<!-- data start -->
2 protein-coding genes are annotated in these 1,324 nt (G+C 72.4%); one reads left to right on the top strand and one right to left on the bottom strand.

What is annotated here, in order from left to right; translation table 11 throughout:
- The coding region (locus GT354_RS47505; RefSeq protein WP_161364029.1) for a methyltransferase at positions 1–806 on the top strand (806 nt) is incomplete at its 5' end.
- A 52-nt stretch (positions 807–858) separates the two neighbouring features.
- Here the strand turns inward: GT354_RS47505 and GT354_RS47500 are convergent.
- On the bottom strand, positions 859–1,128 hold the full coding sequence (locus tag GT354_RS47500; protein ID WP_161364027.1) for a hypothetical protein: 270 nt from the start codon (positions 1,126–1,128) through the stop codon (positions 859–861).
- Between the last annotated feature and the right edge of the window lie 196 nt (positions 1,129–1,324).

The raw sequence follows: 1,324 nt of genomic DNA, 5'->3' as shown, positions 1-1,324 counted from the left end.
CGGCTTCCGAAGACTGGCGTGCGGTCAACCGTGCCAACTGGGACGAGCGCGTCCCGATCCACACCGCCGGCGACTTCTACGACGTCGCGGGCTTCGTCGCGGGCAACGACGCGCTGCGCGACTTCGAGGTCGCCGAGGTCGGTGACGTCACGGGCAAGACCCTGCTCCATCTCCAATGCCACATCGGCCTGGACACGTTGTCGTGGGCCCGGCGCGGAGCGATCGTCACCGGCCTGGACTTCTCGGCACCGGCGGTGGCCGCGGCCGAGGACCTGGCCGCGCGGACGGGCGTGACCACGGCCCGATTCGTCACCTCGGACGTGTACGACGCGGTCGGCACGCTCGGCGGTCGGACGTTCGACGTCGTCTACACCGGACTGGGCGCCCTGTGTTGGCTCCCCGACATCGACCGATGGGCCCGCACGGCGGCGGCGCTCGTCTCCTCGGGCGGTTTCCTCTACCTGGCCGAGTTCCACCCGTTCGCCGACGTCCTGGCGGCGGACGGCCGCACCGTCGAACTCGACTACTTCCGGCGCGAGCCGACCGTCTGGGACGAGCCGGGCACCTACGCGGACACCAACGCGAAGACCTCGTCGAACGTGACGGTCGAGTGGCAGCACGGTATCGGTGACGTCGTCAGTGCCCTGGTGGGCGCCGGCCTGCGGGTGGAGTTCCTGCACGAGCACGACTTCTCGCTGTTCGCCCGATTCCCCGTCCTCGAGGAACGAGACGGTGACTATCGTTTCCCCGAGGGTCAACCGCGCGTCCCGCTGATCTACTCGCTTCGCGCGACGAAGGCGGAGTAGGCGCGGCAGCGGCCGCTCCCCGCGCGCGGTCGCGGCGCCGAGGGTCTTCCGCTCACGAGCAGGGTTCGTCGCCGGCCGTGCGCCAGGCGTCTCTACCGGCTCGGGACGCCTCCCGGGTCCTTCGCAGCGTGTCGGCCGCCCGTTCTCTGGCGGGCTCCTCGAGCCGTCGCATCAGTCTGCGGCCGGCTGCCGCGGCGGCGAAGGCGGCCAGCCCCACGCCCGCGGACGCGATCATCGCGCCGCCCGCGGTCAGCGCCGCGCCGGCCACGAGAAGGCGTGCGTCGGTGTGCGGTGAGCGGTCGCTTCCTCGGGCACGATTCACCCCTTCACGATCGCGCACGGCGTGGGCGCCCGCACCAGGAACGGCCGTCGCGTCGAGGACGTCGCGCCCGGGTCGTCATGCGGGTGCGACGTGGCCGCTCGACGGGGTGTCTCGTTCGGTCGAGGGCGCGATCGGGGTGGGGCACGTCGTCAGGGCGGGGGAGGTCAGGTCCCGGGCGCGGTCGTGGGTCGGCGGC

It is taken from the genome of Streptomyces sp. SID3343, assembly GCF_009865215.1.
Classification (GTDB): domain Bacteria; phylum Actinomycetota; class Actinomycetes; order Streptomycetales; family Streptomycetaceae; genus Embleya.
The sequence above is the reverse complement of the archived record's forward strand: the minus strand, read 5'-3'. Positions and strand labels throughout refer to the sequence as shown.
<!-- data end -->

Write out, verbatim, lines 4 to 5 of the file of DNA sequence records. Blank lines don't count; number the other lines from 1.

- A 52-nt stretch (positions 807–858) separates the two neighbouring features.
- Here the strand turns inward: GT354_RS47505 and GT354_RS47500 are convergent.